In the 8th and 9th centuries, the first vowel in the word svat ("holy") would have been a nasal front vowel, probably pronounced something like the sound in the French word vin, which is why the Franks spelled it -en-. It evolved differently in different Slavic languages, turning into something we usually transliterate as "ja" or "ya" in Russian (e.g. �?в�?той = svjatoj, "holy" – though it's more complicated than that), an a or á in Czech (compare the names Václav and Wenceslaus), the nasal sound iȩ in Polish (święty means "holy"), and a high front e in the South Slavic languages (svet means "holy" in both Slovene and Serbo-Bosno-Croatian).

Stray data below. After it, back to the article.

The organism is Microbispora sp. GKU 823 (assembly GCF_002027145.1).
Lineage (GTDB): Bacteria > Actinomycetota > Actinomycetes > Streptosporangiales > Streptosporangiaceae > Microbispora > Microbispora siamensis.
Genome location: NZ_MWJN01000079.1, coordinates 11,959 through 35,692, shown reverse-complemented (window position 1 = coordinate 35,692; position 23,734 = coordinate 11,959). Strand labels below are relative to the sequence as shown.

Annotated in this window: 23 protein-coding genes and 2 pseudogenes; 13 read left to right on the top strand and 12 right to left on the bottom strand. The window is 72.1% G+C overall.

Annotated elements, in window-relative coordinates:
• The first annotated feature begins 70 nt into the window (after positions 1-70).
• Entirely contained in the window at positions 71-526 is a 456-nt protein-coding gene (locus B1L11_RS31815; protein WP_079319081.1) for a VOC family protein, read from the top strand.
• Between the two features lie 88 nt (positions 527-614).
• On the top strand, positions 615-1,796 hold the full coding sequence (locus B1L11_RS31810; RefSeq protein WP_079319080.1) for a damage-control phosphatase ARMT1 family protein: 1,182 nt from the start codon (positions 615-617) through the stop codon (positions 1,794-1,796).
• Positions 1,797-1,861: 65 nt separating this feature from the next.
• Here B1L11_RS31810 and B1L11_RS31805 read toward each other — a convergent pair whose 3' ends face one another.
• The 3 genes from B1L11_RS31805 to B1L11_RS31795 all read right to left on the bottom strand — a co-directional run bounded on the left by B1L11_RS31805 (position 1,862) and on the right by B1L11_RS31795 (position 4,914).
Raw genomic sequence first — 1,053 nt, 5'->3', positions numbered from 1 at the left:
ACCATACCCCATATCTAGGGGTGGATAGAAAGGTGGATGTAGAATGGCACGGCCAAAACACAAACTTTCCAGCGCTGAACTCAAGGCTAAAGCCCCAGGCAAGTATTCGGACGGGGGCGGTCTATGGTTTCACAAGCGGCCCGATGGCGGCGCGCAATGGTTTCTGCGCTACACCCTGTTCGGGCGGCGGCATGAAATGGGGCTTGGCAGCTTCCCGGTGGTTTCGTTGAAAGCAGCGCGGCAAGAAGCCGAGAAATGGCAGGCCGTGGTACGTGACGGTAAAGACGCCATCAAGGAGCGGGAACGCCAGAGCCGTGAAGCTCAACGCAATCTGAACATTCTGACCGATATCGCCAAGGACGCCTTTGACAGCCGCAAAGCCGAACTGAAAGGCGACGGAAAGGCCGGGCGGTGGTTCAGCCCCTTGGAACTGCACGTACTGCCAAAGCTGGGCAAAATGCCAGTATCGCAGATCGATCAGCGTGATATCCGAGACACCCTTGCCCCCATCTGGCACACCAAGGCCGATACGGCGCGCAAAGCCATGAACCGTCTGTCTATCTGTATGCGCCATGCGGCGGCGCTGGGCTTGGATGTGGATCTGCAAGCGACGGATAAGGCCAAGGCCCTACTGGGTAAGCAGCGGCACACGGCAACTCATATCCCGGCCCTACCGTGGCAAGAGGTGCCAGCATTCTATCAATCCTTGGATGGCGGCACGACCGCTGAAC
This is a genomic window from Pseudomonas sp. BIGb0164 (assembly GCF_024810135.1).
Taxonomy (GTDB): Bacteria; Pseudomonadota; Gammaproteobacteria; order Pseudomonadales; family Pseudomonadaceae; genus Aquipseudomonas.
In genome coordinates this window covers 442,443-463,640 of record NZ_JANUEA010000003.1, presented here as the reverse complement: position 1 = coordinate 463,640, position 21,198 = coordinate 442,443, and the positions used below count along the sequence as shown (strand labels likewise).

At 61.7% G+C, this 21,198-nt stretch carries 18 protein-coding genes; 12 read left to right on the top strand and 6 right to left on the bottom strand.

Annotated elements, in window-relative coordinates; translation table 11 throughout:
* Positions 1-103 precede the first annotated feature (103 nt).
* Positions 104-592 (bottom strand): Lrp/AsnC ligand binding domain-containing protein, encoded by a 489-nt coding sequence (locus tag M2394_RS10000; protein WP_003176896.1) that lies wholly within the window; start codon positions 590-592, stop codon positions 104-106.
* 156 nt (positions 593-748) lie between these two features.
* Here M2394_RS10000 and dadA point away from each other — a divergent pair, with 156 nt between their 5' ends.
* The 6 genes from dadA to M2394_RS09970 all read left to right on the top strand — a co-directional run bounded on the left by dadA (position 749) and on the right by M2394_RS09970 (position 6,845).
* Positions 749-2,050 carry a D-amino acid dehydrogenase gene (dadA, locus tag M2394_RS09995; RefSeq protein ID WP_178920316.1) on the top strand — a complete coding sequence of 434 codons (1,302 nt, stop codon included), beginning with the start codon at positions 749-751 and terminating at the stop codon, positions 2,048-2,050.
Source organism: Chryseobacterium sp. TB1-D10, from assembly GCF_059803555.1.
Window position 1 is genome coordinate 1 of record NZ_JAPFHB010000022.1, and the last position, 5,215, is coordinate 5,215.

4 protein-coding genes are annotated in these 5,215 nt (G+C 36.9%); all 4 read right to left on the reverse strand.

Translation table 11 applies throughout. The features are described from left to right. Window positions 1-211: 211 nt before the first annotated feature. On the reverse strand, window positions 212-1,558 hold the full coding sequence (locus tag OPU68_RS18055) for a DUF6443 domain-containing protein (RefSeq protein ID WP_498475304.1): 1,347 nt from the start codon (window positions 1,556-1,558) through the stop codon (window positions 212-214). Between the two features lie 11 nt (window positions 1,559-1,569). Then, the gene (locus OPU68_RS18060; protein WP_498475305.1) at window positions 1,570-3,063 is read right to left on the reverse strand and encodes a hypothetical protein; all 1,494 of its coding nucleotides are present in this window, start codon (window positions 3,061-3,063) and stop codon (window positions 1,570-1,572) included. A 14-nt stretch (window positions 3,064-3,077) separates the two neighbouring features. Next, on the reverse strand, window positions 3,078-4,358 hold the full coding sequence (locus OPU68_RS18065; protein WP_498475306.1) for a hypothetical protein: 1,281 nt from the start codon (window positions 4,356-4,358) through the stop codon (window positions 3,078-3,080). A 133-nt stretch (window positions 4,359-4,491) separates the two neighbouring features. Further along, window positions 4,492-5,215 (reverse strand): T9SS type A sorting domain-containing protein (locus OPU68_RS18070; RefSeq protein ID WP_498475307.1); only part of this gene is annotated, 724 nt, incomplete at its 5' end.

The second part of the name would in Old Slavic have originally been pronounced more or less pulk (rhyming with the English word hulk), where the "u" stands for a short schwa sound. This meant something like "host" or "army" ("a mass of people"). It is actually a borrowing from a Germanic root that has developed today into folk in English and Volk in German (which makes the Franks' hearing it as a different Germanic word somewhat ironic). This word also developed differently in the different branches of Slavic: polk in East Slavic (e.g. Russian) and South Slavic (e.g. Slovene), and pluk in West Slavic (e.g. Czech).